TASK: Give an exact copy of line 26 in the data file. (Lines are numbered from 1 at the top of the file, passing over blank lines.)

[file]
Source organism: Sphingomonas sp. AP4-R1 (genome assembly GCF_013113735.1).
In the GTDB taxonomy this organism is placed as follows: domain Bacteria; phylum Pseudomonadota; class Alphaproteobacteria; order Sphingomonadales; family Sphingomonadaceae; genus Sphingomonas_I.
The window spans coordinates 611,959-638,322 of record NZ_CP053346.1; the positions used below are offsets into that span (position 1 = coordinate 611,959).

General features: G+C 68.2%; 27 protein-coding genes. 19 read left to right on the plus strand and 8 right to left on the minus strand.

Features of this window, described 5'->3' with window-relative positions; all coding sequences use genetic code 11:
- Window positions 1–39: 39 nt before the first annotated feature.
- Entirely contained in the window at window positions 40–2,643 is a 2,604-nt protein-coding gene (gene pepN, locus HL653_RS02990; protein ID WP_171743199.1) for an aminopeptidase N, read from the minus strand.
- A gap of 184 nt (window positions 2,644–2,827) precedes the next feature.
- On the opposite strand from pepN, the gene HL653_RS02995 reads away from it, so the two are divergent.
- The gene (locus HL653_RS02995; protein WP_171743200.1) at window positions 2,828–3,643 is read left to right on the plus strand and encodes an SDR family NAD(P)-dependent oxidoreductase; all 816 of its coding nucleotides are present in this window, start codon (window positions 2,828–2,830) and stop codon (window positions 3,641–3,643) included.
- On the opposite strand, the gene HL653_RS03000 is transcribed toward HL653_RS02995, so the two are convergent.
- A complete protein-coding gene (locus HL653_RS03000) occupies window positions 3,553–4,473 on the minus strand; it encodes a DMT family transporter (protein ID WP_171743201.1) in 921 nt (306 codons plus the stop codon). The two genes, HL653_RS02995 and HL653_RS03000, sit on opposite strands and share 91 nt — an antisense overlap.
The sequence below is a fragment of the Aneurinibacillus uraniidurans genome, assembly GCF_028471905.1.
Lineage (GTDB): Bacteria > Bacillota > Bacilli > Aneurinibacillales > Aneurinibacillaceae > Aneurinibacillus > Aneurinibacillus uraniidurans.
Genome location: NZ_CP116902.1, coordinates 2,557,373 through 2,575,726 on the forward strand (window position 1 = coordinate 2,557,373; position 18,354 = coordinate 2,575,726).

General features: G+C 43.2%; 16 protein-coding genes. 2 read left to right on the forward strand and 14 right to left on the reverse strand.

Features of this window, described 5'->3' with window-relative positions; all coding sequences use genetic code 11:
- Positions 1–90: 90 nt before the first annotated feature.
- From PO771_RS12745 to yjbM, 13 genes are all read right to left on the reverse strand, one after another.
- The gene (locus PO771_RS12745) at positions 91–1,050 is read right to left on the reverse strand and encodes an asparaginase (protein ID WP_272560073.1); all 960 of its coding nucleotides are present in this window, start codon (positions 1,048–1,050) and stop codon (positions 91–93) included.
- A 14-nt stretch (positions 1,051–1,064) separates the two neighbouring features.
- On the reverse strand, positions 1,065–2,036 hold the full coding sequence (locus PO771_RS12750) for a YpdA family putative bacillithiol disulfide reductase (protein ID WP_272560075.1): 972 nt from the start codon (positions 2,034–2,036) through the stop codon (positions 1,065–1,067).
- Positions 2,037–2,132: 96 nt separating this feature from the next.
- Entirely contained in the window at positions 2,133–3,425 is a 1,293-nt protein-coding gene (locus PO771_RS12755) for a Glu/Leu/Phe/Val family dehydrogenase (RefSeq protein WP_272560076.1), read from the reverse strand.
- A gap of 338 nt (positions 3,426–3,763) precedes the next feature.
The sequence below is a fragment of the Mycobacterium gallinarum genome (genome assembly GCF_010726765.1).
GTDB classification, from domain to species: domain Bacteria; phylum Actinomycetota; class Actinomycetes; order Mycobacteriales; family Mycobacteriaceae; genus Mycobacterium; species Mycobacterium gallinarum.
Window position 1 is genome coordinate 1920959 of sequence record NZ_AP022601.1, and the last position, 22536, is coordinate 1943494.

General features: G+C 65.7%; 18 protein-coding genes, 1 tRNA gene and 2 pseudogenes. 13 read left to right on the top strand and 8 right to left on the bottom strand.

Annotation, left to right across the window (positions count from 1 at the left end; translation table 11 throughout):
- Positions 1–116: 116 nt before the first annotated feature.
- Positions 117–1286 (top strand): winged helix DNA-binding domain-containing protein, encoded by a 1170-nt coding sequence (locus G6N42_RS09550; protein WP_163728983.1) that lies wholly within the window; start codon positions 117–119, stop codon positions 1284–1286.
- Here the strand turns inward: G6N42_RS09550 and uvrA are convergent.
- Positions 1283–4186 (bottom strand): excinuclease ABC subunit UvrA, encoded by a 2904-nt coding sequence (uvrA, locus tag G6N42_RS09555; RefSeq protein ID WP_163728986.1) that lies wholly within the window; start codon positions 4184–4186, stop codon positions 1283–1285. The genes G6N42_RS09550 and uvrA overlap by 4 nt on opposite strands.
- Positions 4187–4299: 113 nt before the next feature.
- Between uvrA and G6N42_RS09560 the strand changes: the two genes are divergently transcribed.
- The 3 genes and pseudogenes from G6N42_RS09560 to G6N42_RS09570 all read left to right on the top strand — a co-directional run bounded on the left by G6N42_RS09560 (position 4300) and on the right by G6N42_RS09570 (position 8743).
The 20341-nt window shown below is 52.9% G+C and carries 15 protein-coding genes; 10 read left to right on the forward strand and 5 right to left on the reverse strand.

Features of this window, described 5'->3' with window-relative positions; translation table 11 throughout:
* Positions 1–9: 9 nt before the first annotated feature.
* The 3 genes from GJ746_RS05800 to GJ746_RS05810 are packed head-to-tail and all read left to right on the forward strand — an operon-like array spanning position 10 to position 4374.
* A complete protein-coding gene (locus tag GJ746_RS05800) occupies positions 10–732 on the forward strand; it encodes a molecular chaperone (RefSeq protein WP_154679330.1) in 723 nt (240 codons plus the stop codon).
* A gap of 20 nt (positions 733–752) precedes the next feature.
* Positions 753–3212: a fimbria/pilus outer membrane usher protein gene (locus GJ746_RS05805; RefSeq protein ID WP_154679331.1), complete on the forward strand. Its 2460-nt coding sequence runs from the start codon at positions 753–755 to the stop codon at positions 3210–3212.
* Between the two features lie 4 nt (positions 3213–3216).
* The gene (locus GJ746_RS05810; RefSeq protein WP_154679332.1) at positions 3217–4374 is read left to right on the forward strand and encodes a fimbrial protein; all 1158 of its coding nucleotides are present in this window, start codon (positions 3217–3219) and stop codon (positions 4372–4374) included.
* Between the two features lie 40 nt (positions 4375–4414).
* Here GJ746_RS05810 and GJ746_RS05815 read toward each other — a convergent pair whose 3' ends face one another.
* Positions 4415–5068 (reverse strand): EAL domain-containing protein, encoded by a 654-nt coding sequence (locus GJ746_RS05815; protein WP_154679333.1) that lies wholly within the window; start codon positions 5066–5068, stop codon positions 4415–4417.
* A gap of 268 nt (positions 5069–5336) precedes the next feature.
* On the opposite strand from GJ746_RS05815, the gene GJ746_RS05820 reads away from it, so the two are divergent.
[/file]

The sequence below is a fragment of the Mycobacterium gallinarum genome (genome assembly GCF_010726765.1).